Municipal Government Audit Times Likely Affected by GASB Pension Rules

A longstanding complaint among municipal bond analysts and investors is that municipal bond credit disclosures are slow to be reported, and not as timely as they are for other securities in the market.  In its latest annual update on the subject, Merritt Research Services, LLC, an independent municipal bond credit data and research company, found that not only did relatively slow municipal bond related audit times continue to persist in 2015; but, the trend actually worsened for most state and local governments and their agencies. On the other hand, hospitals, retail electric issuers, private universities and miscellaneous special revenue borrowers  generally held their ground and completed their audits during a time period that was close or better than their pace for the previous year.

Merritt Research Services published its first report tracking municipal issuer audit times in 2010. The latest analysis takes a cumulative look back at more than 84,000 audits, encompassing the period 2007 through 2015, to document the time it takes an entity to finish and sign its audit after the close of its fiscal year.  For the most recent 2015 fiscal year, nearly 10,000 audits from a broad spectrum of municipal bond related entities, encompassing state and local governments, their agencies, as well as not-for-profit organizations, were examined to compile audit completion times by individual entities and by credit sector.

Audit timeliness remains an essential requisite to taxpayer as well as market accountability and transparency.

Across the board, it took municipal bond entities a median time of 151 days in 2015 to finish their audit, Reporting times as usual varied dramatically among individual borrowers as well as specific credit sectors. Syracuse University, a perennially prompt reporter of its audit, was able to finish its FY 2015 audit in as little as 29 days (eight year average is 31 days) while a number of municipal bond related borrowers, such as the city San Bernardino, CA and the city of Richmond, VA took well over one year.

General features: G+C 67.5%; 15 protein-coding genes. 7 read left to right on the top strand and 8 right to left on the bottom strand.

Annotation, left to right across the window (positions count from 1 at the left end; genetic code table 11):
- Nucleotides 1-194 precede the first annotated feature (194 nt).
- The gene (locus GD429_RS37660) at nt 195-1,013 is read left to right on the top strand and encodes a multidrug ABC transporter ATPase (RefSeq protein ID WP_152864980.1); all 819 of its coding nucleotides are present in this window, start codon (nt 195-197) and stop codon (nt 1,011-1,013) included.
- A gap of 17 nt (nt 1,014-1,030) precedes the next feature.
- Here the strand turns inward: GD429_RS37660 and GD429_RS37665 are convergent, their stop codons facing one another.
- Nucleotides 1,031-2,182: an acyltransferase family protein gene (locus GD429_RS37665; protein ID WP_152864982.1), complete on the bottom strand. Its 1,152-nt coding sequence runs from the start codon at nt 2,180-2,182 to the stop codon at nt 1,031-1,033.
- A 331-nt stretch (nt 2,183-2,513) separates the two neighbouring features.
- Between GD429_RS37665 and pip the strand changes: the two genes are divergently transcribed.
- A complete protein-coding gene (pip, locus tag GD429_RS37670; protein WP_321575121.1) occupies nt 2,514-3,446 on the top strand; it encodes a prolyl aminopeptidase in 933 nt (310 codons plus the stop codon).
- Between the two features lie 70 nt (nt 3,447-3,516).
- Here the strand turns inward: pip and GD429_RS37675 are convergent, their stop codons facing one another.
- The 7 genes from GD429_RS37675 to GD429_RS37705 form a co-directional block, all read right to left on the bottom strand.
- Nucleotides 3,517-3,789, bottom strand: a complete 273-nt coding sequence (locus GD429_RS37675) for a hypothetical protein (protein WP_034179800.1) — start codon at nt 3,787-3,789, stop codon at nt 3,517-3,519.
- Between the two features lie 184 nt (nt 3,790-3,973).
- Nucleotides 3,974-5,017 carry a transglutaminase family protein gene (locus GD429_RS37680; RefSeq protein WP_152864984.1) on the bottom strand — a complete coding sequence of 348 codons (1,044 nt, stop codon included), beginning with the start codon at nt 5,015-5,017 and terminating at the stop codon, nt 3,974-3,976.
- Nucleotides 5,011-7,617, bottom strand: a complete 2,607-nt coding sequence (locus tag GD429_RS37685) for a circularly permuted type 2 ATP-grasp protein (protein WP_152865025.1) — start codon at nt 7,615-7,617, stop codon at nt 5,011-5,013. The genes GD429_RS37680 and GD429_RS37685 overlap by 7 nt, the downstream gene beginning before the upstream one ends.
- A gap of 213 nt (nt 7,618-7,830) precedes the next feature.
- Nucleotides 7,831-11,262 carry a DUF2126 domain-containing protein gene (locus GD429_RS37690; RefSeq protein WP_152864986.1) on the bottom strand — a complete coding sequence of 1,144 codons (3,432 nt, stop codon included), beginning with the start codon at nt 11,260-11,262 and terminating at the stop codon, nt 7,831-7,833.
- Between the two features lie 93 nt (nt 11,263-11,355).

It is not uncommon to wait more than two years for the finished audit report whenever serious fiscal distress exists, which explains why San Bernardino, a city that was still in bankruptcy in 2015 took 456 days to sign off on its books. Substantially longer delays are found when you have the longer term benefit of looking at earlier fiscal years. In the case of the financially troubled city of Harvey, IL  it took 804 days to release its 2014 audit and a whopping 1,026 days (almost three years) for Vallejo Unified School District, CA to sign off on its FY 2013 audit.

On the whole, municipal borrower audit completion times took longer in 2015 than in the prior seven years. More than likely, the newly effective Governmental Accounting Standards Board rules (Statements 67 and 68) related to pensions, factored into the recent setback for municipal audit times. It is too early to tell whether the back step in reporting times will be reversed in future years once state and local governments fully adjust to the new rules.

Audit timeliness remains an essential requisite to taxpayer as well market accountability and transparency.  For municipal bondholders, late or stale audits inhibit accurate bond pricing and cloud assessments of risk.

municipal government audit times

Summary Findings of the Study:

  • The median number of days that it took all Merritt tracked municipal credit sectors to complete their audits rose to 151 days, nine more than the 142 median days in FY 2014.   The 2015 completion time marked the first year since 2008 that the median audit time for all entities covered by Merritt Research took more than 150 days.  These numbers are best put into perspective when compared with corporate bond issues, whose annual audited reports are required by the Securities Exchange Commission in 60 to 90 days, depending on the size of the corporation.